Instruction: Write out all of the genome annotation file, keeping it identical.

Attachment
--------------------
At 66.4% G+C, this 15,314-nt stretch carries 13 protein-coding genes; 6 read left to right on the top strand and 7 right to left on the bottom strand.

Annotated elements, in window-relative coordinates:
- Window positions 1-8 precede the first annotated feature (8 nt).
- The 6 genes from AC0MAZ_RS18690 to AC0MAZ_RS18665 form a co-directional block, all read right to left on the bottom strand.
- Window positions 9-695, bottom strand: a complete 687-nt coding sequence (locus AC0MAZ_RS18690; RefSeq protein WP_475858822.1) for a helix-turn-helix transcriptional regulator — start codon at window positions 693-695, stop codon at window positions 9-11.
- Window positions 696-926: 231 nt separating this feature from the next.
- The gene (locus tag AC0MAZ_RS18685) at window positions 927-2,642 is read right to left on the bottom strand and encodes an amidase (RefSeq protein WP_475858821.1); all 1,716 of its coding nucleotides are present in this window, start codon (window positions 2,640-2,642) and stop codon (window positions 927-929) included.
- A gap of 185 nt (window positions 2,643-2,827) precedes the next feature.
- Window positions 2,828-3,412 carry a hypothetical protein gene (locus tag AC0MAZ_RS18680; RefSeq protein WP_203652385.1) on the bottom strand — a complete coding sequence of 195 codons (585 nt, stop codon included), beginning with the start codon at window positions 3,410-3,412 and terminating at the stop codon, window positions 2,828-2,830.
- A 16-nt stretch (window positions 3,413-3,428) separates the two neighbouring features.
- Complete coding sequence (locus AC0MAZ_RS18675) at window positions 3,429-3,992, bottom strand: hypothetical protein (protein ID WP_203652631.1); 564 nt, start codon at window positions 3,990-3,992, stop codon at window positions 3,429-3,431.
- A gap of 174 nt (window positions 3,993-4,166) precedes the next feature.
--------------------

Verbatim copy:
At 66.4% G+C, this 15,314-nt stretch carries 13 protein-coding genes; 6 read left to right on the top strand and 7 right to left on the bottom strand.

Annotated elements, in window-relative coordinates:
- Window positions 1-8 precede the first annotated feature (8 nt).
- The 6 genes from AC0MAZ_RS18690 to AC0MAZ_RS18665 form a co-directional block, all read right to left on the bottom strand.
- Window positions 9-695, bottom strand: a complete 687-nt coding sequence (locus AC0MAZ_RS18690; RefSeq protein WP_475858822.1) for a helix-turn-helix transcriptional regulator — start codon at window positions 693-695, stop codon at window positions 9-11.
- Window positions 696-926: 231 nt separating this feature from the next.
- The gene (locus tag AC0MAZ_RS18685) at window positions 927-2,642 is read right to left on the bottom strand and encodes an amidase (RefSeq protein WP_475858821.1); all 1,716 of its coding nucleotides are present in this window, start codon (window positions 2,640-2,642) and stop codon (window positions 927-929) included.
- A gap of 185 nt (window positions 2,643-2,827) precedes the next feature.
- Window positions 2,828-3,412 carry a hypothetical protein gene (locus tag AC0MAZ_RS18680; RefSeq protein WP_203652385.1) on the bottom strand — a complete coding sequence of 195 codons (585 nt, stop codon included), beginning with the start codon at window positions 3,410-3,412 and terminating at the stop codon, window positions 2,828-2,830.
- A 16-nt stretch (window positions 3,413-3,428) separates the two neighbouring features.
- Complete coding sequence (locus AC0MAZ_RS18675) at window positions 3,429-3,992, bottom strand: hypothetical protein (protein ID WP_203652631.1); 564 nt, start codon at window positions 3,990-3,992, stop codon at window positions 3,429-3,431.
- A gap of 174 nt (window positions 3,993-4,166) precedes the next feature.